My house is sixty-one years old, five years older than I am, arguably in better shape, and probably a bit more demanding. Last week's snow removal, in fact, had to be accomplished in three shifts. There are several reasons for this. Admittedly, I have a narrow front walk and a single-car driveway; but in aggregate they total something like 40 feet, and the driveway slants at enough of an angle to make standing up more of a chore than it needs to be. Mostly, though, it's because I'm getting older and can't move this stuff with any alacrity with a single shovel when the wind chill is hovering around 6. So when the job is apparently never reaching the end, and the heart rate is really starting to pick up, I sit down and wait for the moment to pass, and resume later.

It could have been a lot worse, though:

I cannot do the things, physically, I once did. When I shoveled snow the other day, I thought I was going to die. For real. I hid it from my wife but the dogs were concerned. They surged around me as I sat gasping for breath. I pushed them away. I push everyone away. Even my wife and closest friends. Especially my wife and closest friends.

Yes, I had the mid-life crisis the MSM convinced me I would experience. Back when I turned forty. But that pales in comparison to the end-of-life crisis you experience when you confront the fact that you are growing old and, worse than that, frail. It's easy to beat a mid-life crisis. You buy a Harley. It's not so easy to beat the end-of-life crisis. You look to philosophy, religion, family, country, humanity itself for a context that makes sense of your life and its inevitable approaching end.

It's never occurred to me to buy a Harley, but I know about pushing people away. (Ask anyone who's ever been too close to me. Go ahead. It won't take you very long.) And I know about looking for context.

The night before Christmas, I wrote this:

The environmental movement, which once upon a time was concerned with endangered species and water quality and other actual issues, is now increasingly obsessed with the idea of Man as Parasite: how much nicer this old world would be if only those pesky Homo sapiens types would just hurry up and die off already.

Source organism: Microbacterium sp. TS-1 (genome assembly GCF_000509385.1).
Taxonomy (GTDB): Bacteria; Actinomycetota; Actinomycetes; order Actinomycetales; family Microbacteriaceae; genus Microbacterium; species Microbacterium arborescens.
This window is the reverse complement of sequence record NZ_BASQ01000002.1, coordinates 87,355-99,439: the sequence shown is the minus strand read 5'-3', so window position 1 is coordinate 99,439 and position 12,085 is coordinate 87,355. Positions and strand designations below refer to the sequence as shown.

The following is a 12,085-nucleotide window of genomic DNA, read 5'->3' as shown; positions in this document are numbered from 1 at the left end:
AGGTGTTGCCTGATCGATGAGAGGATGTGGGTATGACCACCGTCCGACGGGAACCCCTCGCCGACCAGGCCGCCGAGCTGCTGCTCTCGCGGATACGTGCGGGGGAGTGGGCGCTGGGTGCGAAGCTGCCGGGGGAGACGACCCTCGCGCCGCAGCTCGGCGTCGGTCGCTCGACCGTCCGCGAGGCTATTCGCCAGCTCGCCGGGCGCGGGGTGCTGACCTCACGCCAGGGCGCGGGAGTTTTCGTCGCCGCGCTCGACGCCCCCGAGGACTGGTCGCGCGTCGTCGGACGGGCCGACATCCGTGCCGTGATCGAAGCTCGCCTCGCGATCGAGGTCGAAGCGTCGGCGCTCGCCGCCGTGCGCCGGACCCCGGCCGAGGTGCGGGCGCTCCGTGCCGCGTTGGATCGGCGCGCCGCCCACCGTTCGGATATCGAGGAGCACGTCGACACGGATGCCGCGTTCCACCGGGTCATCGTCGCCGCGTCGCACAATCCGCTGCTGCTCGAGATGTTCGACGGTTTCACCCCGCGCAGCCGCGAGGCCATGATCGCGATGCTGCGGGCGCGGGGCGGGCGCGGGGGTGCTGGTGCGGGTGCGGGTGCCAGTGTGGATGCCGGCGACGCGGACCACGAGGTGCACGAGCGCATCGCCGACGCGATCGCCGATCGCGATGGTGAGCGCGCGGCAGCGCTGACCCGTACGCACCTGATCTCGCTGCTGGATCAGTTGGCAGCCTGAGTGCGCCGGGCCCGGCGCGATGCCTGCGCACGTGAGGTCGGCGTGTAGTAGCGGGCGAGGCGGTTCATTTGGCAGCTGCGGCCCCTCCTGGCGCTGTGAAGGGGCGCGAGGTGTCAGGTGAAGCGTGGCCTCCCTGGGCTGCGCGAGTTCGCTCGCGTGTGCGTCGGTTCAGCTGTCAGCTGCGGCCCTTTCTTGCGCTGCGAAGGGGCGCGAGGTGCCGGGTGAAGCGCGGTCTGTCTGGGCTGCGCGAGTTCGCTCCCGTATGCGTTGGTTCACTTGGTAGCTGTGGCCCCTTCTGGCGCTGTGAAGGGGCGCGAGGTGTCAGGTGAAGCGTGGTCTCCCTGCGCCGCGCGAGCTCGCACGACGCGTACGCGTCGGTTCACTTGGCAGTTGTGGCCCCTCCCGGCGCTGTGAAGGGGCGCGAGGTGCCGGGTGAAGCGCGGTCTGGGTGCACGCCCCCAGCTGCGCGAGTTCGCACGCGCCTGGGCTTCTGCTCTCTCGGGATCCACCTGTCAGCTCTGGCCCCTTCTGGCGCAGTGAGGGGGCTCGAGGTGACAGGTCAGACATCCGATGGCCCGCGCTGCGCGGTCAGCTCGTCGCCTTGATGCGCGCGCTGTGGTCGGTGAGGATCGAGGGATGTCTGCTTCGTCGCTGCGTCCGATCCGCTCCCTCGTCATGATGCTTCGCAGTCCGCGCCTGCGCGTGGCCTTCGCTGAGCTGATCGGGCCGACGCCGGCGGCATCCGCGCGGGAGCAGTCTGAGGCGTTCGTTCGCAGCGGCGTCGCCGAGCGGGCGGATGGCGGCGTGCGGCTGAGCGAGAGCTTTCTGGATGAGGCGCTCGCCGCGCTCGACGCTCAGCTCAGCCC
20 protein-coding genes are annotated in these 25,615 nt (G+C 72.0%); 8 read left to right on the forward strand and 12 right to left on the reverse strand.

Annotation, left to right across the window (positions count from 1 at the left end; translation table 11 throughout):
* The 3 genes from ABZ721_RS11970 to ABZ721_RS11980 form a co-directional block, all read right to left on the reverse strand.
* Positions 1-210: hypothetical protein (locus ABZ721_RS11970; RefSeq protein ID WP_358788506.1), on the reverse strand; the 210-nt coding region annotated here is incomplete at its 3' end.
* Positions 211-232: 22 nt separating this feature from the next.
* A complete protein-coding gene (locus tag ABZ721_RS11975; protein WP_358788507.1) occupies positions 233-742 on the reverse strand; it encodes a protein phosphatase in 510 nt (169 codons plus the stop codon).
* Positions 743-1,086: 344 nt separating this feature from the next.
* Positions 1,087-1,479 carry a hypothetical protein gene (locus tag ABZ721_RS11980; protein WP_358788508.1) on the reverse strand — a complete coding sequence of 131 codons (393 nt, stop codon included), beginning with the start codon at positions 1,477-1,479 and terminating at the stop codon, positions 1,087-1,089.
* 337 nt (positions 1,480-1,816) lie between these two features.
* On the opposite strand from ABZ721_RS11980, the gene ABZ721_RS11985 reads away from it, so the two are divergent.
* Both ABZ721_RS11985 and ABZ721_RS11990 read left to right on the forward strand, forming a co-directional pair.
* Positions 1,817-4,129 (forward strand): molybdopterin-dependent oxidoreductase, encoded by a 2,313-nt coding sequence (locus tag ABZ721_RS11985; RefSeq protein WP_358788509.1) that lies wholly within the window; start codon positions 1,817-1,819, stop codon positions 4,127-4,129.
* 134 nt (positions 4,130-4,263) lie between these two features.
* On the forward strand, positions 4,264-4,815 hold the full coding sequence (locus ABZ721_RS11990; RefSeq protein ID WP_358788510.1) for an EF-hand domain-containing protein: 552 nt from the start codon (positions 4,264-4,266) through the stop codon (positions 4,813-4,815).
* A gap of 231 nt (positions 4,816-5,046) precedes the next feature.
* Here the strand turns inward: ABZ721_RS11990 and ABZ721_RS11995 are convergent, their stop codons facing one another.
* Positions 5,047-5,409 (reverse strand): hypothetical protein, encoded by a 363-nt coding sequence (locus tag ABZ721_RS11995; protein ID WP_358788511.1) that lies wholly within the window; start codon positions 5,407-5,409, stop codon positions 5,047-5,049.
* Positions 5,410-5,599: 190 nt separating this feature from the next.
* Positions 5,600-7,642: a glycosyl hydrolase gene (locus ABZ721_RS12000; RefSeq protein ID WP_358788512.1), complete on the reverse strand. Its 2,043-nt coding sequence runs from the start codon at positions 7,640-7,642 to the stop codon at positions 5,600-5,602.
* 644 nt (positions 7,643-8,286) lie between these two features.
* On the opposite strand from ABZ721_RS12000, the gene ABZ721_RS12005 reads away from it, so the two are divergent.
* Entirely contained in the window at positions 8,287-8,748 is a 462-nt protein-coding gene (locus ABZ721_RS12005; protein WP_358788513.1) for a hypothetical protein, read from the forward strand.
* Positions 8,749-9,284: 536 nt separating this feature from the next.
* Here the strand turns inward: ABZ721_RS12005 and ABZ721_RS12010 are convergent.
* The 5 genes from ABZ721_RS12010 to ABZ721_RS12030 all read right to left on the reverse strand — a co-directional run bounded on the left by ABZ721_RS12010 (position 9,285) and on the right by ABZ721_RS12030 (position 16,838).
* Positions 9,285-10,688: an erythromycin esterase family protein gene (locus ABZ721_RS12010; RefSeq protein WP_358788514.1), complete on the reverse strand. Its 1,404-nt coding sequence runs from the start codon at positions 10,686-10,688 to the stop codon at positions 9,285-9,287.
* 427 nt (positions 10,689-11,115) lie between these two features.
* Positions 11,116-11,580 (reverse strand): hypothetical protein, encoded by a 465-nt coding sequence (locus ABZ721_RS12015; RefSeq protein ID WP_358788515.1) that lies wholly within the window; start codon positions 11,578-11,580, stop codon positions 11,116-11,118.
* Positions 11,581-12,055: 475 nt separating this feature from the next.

So to me, this rings true:

What is with this idiotic notion that Nature is good and Mankind is bad? Fact is, Nature is cruel, even demonstrably vicious, and Mankind is, uh, more kind than not. That's why Mankind has prospered and proliferated. DUH. Consider this: Christianity is the biggest ever departure from Nature. Its central premise is that we all matter. Odd. Wrong? Perhaps. But absolutely right in human terms. It has led to the extension of human thought, lifespans, and a kind of beauty and accomplishment no other culture has ever dreamed of. No other kind of human philosophy has produced such sheer gorgeousness. Now we are being asked to regard ourselves as vile, a scientifically verifiable pollution on the face of the earth, something akin to the AIDS virus. The President of the United States subscribes to this view. Let me repeat that. The President of the United States subscribes to this view.

I hear Howard Beale shouting, "I'm a human being, goddammit! My life has value!" And I hear the sputtering from Washington: "Well, we'll just see about that." Yet they said Beale was mad.

We've been lulled into this delusion, I suspect, partly because we've been instructed to regard Nature as the repository of all beauty: anything we might produce ourselves must pale in comparison to the wonders of, well, just about anything that is recognized as life. (Which explains much about the abortionist; I mean, fetuses are just so icky.) And the white satin that covers the land and the driveway on so many winter nights is supposedly our punishment for insufficient reverence toward their false god.

But this isn't the only bill of goods we've been sold:

In a world with few inescapable consequences, we bridle at the thousand tiny course corrections, the constant nudging that kept most of us on the straight and narrow path. We yawn at things that used to cause us a healthy sense of alarm. The God of today is a tolerant, undemanding, comfortable God who thinks we're all special just as we are. Appeals to our better natures are deemed too confining, moralistic, outdated. I hear conservatives talk this way every day.

But somewhere deep down, I think we know better. I think we sense that we are glossing over the faint whiff of moral rot; that we cloak moral relativism in self righteous declarations of an illusory freedom that never existed.

"Red is grey, and yellow white, but we decide which is right, and which is an illusion." Just what the truth is, they can't say anymore.

The Vent

  1 January 2010

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 Copyright © 2010 by Charles G. Hill